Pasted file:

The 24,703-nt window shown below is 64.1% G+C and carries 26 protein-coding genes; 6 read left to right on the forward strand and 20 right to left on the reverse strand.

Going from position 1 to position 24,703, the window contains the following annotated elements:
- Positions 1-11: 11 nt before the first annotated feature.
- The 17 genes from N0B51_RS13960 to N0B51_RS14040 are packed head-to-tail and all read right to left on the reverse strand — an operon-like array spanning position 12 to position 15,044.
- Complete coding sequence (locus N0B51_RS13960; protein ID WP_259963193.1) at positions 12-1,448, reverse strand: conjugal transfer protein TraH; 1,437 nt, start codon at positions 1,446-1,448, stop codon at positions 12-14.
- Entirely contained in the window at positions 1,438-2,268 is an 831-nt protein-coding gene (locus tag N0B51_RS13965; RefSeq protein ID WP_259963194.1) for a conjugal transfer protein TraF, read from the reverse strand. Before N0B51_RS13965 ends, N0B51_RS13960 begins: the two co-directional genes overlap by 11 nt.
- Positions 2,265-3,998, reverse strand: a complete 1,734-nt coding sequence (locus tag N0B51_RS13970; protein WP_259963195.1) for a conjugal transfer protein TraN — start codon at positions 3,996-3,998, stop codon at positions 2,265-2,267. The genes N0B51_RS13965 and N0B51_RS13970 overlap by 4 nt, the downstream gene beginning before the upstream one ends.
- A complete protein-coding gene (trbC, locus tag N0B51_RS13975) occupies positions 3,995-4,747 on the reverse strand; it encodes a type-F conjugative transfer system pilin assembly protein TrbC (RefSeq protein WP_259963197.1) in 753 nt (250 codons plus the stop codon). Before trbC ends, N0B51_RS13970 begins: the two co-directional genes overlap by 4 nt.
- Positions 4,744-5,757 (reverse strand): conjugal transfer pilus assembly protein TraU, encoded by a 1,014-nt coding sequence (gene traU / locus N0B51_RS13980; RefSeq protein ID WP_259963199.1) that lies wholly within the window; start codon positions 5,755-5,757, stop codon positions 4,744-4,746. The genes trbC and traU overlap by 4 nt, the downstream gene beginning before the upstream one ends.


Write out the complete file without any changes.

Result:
The 24,703-nt window shown below is 64.1% G+C and carries 26 protein-coding genes; 6 read left to right on the forward strand and 20 right to left on the reverse strand.

Going from position 1 to position 24,703, the window contains the following annotated elements:
- Positions 1-11: 11 nt before the first annotated feature.
- The 17 genes from N0B51_RS13960 to N0B51_RS14040 are packed head-to-tail and all read right to left on the reverse strand — an operon-like array spanning position 12 to position 15,044.
- Complete coding sequence (locus N0B51_RS13960; protein ID WP_259963193.1) at positions 12-1,448, reverse strand: conjugal transfer protein TraH; 1,437 nt, start codon at positions 1,446-1,448, stop codon at positions 12-14.
- Entirely contained in the window at positions 1,438-2,268 is an 831-nt protein-coding gene (locus tag N0B51_RS13965; RefSeq protein ID WP_259963194.1) for a conjugal transfer protein TraF, read from the reverse strand. Before N0B51_RS13965 ends, N0B51_RS13960 begins: the two co-directional genes overlap by 11 nt.
- Positions 2,265-3,998, reverse strand: a complete 1,734-nt coding sequence (locus tag N0B51_RS13970; protein WP_259963195.1) for a conjugal transfer protein TraN — start codon at positions 3,996-3,998, stop codon at positions 2,265-2,267. The genes N0B51_RS13965 and N0B51_RS13970 overlap by 4 nt, the downstream gene beginning before the upstream one ends.
- A complete protein-coding gene (trbC, locus tag N0B51_RS13975) occupies positions 3,995-4,747 on the reverse strand; it encodes a type-F conjugative transfer system pilin assembly protein TrbC (RefSeq protein WP_259963197.1) in 753 nt (250 codons plus the stop codon). Before trbC ends, N0B51_RS13970 begins: the two co-directional genes overlap by 4 nt.
- Positions 4,744-5,757 (reverse strand): conjugal transfer pilus assembly protein TraU, encoded by a 1,014-nt coding sequence (gene traU / locus N0B51_RS13980; RefSeq protein ID WP_259963199.1) that lies wholly within the window; start codon positions 5,755-5,757, stop codon positions 4,744-4,746. The genes trbC and traU overlap by 4 nt, the downstream gene beginning before the upstream one ends.